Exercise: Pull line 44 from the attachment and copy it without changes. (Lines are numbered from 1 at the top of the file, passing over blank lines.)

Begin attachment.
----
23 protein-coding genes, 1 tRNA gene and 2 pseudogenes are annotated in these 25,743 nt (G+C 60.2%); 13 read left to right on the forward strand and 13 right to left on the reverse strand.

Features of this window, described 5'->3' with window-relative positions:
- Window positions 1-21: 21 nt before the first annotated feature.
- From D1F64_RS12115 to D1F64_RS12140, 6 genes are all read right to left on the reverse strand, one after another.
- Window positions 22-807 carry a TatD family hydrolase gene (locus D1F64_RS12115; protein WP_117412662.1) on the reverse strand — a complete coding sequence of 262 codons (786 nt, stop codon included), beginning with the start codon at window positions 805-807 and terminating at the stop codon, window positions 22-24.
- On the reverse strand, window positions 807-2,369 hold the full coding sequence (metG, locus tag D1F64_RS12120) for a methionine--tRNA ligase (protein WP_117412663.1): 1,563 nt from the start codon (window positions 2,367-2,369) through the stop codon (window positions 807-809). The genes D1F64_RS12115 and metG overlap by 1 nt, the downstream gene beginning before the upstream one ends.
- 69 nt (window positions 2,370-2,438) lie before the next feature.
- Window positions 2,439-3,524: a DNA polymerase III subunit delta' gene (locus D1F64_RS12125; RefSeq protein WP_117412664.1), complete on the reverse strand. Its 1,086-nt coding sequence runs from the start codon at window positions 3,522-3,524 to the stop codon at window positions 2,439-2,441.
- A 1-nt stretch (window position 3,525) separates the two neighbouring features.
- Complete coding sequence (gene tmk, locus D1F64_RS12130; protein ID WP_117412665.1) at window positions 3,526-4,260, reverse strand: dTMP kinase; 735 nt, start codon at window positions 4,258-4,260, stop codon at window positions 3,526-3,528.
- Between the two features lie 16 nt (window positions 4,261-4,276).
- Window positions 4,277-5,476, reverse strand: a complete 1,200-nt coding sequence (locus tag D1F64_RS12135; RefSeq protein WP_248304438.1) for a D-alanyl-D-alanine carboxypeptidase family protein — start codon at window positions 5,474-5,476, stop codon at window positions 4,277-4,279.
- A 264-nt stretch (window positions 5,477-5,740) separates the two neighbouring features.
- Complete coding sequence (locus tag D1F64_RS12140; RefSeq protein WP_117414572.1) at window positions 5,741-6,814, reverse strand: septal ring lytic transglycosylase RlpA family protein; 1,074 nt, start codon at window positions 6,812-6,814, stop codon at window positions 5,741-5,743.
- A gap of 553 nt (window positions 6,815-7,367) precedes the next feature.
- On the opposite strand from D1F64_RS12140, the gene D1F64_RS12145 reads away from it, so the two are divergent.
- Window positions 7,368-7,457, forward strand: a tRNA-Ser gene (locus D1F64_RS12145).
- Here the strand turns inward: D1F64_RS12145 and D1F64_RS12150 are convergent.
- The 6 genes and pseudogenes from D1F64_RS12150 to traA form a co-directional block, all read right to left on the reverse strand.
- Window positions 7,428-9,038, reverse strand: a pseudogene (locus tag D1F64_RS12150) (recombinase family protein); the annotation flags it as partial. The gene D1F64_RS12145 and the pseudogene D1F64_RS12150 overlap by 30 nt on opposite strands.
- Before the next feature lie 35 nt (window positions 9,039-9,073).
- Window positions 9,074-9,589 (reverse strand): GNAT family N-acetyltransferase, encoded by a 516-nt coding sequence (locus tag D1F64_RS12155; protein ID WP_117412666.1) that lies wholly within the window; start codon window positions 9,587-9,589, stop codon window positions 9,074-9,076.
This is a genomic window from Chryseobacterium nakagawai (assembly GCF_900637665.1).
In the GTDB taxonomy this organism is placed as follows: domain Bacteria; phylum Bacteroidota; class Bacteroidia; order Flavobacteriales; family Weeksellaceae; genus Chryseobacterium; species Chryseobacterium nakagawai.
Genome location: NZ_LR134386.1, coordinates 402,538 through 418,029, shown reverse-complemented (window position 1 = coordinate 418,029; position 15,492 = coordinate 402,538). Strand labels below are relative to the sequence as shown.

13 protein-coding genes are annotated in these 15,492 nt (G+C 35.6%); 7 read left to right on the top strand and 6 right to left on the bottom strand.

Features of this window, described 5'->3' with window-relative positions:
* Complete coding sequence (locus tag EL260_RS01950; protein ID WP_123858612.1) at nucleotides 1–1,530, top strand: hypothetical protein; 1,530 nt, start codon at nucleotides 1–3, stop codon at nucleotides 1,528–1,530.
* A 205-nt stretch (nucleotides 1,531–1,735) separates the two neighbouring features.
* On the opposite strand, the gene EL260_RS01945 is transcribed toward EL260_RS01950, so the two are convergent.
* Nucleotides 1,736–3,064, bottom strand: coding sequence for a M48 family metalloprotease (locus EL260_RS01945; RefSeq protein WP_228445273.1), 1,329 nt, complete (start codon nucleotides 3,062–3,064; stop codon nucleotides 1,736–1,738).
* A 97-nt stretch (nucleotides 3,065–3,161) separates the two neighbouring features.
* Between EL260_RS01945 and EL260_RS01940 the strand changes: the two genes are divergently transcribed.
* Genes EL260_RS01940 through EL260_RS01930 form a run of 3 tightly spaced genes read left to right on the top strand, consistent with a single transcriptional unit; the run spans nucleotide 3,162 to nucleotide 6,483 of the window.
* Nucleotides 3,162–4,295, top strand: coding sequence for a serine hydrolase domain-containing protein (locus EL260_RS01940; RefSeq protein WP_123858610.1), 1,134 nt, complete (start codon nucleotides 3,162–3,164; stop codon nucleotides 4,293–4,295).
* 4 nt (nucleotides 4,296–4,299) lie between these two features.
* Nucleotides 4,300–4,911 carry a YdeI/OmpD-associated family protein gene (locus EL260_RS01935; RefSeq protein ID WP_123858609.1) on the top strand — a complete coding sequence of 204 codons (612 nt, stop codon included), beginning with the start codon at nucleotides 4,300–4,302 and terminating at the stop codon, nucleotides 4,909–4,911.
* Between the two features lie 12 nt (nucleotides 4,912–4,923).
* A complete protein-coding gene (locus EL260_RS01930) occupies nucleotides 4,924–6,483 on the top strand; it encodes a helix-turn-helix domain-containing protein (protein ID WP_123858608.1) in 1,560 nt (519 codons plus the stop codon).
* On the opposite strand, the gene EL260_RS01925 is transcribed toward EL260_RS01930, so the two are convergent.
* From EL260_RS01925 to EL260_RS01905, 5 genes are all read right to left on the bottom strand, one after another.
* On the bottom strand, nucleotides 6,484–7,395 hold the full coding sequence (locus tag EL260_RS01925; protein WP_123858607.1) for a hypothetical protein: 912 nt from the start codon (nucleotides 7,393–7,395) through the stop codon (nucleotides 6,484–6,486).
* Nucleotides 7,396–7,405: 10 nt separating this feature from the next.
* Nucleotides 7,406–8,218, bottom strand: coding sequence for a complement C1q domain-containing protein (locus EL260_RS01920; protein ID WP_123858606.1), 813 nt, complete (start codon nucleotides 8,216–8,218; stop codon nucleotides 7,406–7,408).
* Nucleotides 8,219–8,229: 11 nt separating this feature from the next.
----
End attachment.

* Nucleotides 7,406–8,218, bottom strand: coding sequence for a complement C1q domain-containing protein (locus EL260_RS01920; protein ID WP_123858606.1), 813 nt, complete (start codon nucleotides 8,216–8,218; stop codon nucleotides 7,406–7,408).